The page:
History | Jewish Cultures-Israel and America
B400 | 2763 | Troen

Above section meets first 8 weeks only
A portion of the above section reserved for Jewish Studies majors
Above section open to undergraduates only

The seminar examines key issues in the shaping of the identities of
European Jews who emigrated to the United States and to Eretz
Israel.  The course posits the continuity of common bonds amidst
growing divergence.  It places Jewish emigration within the context
of a worldwide movement of peoples with particular attention to the
difference that distinctive social and political ecologies make in
shaping culture.

The course begins with an examination of ideas European Jews
formulated by the end of the 19th century in Europe on the eve of the
great migrations to the United States and the beginnings of Zionist
settlement.  Attention will be given to the significance of the
political and social ecology of American culture as opposed to the
societies encountered by immigrants to Ottoman Palestine, the British
Mandate and a sovereign and independent Jewish state.  We shall
discuss such topics as how Judaism and Jewish secularism adapted to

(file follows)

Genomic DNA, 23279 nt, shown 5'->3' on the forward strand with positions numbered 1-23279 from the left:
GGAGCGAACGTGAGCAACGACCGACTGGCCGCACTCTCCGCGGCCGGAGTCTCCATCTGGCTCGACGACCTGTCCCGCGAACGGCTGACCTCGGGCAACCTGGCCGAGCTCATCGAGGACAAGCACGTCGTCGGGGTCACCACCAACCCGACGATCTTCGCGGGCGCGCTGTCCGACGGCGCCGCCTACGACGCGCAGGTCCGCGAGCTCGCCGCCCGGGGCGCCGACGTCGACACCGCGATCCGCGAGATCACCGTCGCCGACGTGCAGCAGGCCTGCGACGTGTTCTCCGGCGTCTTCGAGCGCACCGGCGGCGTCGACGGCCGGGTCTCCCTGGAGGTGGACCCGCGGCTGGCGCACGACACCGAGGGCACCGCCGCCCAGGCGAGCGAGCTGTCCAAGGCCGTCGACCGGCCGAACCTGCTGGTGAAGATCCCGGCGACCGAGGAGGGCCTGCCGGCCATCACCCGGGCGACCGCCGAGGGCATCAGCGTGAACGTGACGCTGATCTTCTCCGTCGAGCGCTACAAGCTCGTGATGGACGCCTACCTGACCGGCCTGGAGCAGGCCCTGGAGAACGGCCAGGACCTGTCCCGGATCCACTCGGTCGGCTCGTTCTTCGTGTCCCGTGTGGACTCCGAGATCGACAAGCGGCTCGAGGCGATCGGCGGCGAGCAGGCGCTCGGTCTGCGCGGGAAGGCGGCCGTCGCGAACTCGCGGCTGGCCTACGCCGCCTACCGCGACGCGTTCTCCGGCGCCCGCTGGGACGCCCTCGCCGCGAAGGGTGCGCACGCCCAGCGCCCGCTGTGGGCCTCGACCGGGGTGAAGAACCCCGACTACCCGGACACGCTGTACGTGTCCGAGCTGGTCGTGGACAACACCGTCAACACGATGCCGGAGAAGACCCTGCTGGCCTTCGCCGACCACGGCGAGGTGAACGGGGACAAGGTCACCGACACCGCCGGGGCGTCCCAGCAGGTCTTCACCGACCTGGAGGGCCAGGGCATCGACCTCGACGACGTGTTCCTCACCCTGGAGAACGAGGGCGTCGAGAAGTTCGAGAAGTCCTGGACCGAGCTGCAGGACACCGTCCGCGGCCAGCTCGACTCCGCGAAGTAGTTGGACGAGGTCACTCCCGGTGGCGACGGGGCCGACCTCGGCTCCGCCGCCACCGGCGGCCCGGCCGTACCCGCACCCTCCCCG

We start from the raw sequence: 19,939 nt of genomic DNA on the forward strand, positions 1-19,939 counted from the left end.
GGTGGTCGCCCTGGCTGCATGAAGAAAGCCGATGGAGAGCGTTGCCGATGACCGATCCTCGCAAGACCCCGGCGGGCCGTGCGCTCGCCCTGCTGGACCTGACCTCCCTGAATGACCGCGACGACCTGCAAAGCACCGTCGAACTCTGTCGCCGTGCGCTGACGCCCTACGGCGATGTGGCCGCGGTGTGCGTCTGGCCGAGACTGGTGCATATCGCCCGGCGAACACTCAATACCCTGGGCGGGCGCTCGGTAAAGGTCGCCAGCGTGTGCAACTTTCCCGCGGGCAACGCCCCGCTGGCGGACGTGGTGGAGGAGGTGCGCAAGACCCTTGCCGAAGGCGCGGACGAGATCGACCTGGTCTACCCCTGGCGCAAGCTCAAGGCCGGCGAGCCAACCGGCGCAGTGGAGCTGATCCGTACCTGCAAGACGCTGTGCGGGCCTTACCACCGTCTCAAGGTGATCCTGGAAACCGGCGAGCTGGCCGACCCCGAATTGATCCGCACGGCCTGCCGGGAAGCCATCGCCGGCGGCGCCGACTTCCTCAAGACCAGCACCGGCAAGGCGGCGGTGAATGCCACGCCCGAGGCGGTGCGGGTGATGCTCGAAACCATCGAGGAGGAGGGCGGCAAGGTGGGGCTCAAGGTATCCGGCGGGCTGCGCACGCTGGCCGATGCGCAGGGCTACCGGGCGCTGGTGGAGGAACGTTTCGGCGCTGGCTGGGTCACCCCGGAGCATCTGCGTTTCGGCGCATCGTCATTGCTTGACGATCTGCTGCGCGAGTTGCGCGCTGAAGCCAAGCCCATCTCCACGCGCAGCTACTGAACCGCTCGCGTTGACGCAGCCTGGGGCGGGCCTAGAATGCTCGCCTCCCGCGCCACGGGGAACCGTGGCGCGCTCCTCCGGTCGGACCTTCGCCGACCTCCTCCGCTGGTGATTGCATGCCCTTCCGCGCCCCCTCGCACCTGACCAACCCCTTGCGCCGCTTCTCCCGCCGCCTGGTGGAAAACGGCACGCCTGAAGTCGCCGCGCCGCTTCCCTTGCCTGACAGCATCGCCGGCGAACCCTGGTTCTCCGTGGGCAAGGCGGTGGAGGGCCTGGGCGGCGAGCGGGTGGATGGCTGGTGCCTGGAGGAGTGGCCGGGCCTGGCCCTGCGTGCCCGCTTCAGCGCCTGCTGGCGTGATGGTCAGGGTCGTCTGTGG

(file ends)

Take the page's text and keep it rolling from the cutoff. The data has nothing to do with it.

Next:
the new circumstances, the significance of language choices, how
emigrants and their descendants reconstructed the European experience
from the shetl through the Holocaust and the Eichmann trial, the
meaning of Jewish “pioneers” and how Jewish history has been imagined
in both settings, and the political cultures the emigrants
developed.  Finally, attention will be given to how Israeli and
American Jews have viewed one another.
EVALUATION: Two short papers on particular topics and a research
paper on a topic approved by the instructor.  One of the short papers
may be used as an exploratory exercise for the larger paper.
REQUIRED READINGS:    Deborah Dash-Moore and S. Ilan Troen, Divergent
Jewish Centers; America and Israel (Yale University Press,
forthcoming in October 2001) and a course pack of selected articles
and readings.  (I may add another book.)